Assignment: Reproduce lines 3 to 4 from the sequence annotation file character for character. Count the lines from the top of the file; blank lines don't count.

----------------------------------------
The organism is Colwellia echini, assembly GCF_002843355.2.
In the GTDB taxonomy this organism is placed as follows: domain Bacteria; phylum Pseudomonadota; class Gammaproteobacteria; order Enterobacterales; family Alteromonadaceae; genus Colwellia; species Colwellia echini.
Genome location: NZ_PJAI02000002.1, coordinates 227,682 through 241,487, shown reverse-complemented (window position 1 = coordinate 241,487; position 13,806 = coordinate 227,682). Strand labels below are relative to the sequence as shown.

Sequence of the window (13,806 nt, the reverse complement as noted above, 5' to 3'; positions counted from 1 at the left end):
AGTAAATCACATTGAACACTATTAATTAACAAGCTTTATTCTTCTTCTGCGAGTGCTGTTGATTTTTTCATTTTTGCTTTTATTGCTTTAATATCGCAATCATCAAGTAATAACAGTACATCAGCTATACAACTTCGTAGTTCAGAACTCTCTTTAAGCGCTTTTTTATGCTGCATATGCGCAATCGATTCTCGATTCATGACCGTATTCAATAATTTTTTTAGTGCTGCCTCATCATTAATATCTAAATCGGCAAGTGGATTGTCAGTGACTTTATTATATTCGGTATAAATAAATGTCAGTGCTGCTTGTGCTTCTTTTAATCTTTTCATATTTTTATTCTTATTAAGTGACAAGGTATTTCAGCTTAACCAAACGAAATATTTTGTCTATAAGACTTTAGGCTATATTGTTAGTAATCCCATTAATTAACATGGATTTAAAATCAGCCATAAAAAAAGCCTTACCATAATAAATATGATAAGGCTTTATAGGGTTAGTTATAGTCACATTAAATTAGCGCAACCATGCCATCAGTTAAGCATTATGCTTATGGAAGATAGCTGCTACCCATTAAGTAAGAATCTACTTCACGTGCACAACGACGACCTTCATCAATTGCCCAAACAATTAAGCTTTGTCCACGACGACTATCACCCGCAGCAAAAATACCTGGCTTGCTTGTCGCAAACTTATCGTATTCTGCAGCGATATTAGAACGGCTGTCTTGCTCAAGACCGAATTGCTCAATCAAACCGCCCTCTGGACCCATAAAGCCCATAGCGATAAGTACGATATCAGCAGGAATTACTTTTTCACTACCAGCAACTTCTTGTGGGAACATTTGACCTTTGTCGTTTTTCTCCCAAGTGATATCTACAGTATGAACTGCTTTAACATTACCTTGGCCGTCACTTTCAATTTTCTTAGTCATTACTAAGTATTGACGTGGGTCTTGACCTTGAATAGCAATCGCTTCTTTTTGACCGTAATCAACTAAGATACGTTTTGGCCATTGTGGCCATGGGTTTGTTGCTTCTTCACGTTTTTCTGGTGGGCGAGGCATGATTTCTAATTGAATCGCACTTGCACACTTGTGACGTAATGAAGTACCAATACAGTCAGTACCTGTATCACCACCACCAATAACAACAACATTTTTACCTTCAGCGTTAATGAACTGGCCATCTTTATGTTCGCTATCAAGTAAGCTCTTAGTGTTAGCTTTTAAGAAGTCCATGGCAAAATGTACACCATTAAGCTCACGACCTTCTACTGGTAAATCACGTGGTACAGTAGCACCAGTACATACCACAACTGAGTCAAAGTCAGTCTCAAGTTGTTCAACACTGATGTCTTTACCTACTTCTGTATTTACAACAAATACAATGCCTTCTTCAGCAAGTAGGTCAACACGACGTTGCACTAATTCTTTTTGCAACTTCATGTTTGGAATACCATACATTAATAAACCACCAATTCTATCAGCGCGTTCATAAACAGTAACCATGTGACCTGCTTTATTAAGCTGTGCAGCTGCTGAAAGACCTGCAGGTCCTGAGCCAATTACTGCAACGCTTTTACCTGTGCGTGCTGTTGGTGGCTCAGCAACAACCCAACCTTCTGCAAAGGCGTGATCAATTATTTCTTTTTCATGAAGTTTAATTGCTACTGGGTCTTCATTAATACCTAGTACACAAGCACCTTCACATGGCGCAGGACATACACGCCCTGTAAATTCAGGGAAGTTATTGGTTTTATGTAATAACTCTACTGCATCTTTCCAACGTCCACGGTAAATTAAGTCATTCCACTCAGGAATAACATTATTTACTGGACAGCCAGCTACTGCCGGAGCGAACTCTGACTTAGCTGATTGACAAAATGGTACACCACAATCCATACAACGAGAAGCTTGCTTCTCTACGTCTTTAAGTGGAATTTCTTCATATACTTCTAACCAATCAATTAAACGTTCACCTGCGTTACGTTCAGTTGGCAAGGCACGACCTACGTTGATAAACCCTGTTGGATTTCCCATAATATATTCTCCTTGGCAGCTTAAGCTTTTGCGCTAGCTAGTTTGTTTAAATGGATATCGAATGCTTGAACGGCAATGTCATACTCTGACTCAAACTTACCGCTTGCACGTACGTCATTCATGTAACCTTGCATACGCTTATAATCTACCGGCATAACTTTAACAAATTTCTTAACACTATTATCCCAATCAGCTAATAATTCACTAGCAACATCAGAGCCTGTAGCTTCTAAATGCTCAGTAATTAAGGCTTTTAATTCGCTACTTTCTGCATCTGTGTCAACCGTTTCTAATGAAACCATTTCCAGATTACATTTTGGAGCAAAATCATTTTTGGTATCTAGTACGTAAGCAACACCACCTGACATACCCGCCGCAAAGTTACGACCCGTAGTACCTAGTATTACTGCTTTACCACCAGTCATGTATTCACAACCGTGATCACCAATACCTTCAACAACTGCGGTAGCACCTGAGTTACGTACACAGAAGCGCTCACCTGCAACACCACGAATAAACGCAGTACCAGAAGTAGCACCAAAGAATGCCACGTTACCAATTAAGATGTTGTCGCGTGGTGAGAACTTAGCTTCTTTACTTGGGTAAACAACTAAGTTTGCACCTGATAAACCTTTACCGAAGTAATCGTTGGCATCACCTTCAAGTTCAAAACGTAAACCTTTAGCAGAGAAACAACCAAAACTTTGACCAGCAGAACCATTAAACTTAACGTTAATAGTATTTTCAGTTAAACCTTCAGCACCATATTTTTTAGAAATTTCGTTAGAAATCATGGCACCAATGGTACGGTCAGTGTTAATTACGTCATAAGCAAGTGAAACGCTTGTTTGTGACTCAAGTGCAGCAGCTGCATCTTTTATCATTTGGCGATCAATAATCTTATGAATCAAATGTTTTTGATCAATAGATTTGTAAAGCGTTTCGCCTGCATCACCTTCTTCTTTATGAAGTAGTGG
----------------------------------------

Genome location: NZ_PJAI02000002.1, coordinates 227,682 through 241,487, shown reverse-complemented (window position 1 = coordinate 241,487; position 13,806 = coordinate 227,682). Strand labels below are relative to the sequence as shown.

Sequence of the window (13,806 nt, the reverse complement as noted above, 5' to 3'; positions counted from 1 at the left end):